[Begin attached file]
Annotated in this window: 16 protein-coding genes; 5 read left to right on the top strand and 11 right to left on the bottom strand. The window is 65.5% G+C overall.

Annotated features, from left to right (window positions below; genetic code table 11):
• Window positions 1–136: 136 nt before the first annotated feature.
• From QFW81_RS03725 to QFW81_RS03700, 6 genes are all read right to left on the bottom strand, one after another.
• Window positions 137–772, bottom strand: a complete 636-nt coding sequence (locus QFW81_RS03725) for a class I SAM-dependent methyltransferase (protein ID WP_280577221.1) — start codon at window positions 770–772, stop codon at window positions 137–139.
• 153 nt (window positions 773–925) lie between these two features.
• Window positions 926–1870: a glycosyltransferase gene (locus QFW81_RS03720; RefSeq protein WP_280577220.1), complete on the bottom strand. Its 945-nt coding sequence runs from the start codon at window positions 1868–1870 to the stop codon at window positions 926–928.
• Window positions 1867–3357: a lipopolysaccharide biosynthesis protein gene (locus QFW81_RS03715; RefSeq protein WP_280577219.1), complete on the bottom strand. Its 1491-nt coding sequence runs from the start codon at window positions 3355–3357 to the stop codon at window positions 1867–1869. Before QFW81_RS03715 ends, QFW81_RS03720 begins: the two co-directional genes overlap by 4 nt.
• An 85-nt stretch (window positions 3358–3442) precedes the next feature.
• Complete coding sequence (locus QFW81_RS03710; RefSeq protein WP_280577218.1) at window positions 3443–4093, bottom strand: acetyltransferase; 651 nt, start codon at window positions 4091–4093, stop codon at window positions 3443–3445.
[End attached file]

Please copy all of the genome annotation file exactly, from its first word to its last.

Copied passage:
Annotated in this window: 16 protein-coding genes; 5 read left to right on the top strand and 11 right to left on the bottom strand. The window is 65.5% G+C overall.

Annotated features, from left to right (window positions below; genetic code table 11):
• Window positions 1–136: 136 nt before the first annotated feature.
• From QFW81_RS03725 to QFW81_RS03700, 6 genes are all read right to left on the bottom strand, one after another.
• Window positions 137–772, bottom strand: a complete 636-nt coding sequence (locus QFW81_RS03725) for a class I SAM-dependent methyltransferase (protein ID WP_280577221.1) — start codon at window positions 770–772, stop codon at window positions 137–139.
• 153 nt (window positions 773–925) lie between these two features.
• Window positions 926–1870: a glycosyltransferase gene (locus QFW81_RS03720; RefSeq protein WP_280577220.1), complete on the bottom strand. Its 945-nt coding sequence runs from the start codon at window positions 1868–1870 to the stop codon at window positions 926–928.
• Window positions 1867–3357: a lipopolysaccharide biosynthesis protein gene (locus QFW81_RS03715; RefSeq protein WP_280577219.1), complete on the bottom strand. Its 1491-nt coding sequence runs from the start codon at window positions 3355–3357 to the stop codon at window positions 1867–1869. Before QFW81_RS03715 ends, QFW81_RS03720 begins: the two co-directional genes overlap by 4 nt.
• An 85-nt stretch (window positions 3358–3442) precedes the next feature.
• Complete coding sequence (locus QFW81_RS03710; RefSeq protein WP_280577218.1) at window positions 3443–4093, bottom strand: acetyltransferase; 651 nt, start codon at window positions 4091–4093, stop codon at window positions 3443–3445.